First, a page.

With the 20-year anniversary of Jacobs/Progressive Field almost upon us, we will be taking a look at top-fives in each aspect of the Indians on the field. We started last week with the bullpens and today we will move to the starting rotations. Coming up with five groups was not an easy task. Let’s be honest here: The Indians have for the most part, been built around their offense and bullpen. That was the John Hart model. Hart’s protégé was Mark Shapiro, who took over the GM reigns during the transition of 2001. Shappy groomed current GM Chris Antonetti, but the landscape has changed over the past six years. When the Indians had their best success, it was because their starting pitching was at its strongest.
And with that…..
Bartolo Colon — 204 IP/14-9/3.71 ERA/1.39 WHIP/7.0 K per 9 Charles Nagy — 210.1 IP/15-10/5.22 ERA/1.50 WHIP/5.1 K per 9 Dave Burba — 203.2 IP/15-10/4.11 ERA/1.37 WHIP/5.8 K per 9 Jaret Wright — 192.2 IP/12-10/4.72 ERA/1.52 WHIP/6.5 K per 9 Dwight Gooden — 134 IP/8-6/3.76 ERA/1.38 WHIP/5.6 K per 9
Finding a fifth member for this list was like choosing the best compact car at a rental car joint. We went with the 2005 five-some mostly because of their names and the innings they ate. Colon headed the rotation and gave the first of a solid four-plus year run where he eventually turned himself into a top-tier starter. In 1998, he looked dominant at times, including a complete game victory over New York in game three of the ALCS. Charles Nagy was solid, yet unspectacular who for the most part kept his team in the game. This was not one of Nagy’s best seasons and his 15 wins are the poster season for the “kill the win” crowd. Burba came over for first base prospect Sean Casey and was steady. Not to mention, “The Ice Cream Man” was wildly popular in the clubhouse. Wright was supposed to build off of his ’97 playoff run and carry himself into the top of the rotation. Instead he had an up and down Sophomore campaign. It would turn out to be the best full season he had during his time in Cleveland. Gooden signed as a free agent that would help mentor Wright and pick up the bottom. Doc’s most memorable moment in an Indians uniform would come in the ’99 ALDS when he got tossed in the first inning of a Game 2 start against the Red Sox.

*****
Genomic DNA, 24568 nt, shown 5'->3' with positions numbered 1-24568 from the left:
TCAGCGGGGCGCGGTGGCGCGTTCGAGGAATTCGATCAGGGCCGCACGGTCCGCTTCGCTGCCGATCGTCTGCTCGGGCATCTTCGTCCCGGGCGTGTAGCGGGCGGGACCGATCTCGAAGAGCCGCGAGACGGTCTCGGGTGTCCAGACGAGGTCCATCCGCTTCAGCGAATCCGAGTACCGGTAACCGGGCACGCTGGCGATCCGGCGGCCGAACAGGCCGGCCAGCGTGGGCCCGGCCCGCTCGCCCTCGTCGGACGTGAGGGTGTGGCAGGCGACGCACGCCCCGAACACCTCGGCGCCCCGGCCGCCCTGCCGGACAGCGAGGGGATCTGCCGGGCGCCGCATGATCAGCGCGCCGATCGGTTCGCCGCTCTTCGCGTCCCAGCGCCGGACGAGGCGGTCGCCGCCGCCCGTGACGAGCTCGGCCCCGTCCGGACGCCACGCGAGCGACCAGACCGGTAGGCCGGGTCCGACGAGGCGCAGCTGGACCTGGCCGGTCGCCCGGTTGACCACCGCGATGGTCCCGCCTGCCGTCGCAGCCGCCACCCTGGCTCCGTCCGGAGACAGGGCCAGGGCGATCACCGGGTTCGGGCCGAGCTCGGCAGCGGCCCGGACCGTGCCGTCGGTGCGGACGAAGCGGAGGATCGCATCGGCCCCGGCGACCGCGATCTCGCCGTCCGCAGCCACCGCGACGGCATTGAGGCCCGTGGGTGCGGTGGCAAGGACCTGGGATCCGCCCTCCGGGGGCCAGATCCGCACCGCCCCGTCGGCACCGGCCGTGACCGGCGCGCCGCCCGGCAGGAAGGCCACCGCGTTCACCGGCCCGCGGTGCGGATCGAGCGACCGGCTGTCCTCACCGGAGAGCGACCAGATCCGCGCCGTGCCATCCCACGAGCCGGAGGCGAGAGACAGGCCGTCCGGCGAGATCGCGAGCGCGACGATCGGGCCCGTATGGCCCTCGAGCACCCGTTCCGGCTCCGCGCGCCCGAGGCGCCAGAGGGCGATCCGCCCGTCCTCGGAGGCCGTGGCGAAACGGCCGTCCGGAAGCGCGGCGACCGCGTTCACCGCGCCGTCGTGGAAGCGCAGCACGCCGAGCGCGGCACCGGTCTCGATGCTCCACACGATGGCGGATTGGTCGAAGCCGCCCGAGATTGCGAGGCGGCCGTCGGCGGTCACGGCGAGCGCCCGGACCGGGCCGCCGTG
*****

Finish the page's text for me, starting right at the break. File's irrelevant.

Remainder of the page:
Honestly, this group doesn’t really bare any more conversation.
Dennis Martinez — 187 IP/12-5/3.08 ERA/1.17 WHIP/4.8 K per 9 Orel Hershiser — 167.1 IP/16-6/3.87 ERA/1.20 WHIP/6.0 K per 9 Charles Nagy — 178 IP/16-6/4.55 ERA/1.43 WHIP/7.0 K per 9 Mark Clark — 124.2 IP/9-7/5.27 ERA/1.48 WHIP/4.9 K per 9 (21) Chad Ogea — 106.1 IP/8-3/3.05 ERA/1.16 WHIP/4.8 K per 9 (14) Ken Hill — 74.2 IP/4-1/3.98 ERA/1.46 WHIP/5.8 K per 9 (11)
The 1995 Indians were the team that really made Cleveland fall back in love with baseball again. For the most part, it was the big bats that did it, but somebody had to pitch these 100 games that the Tribe won.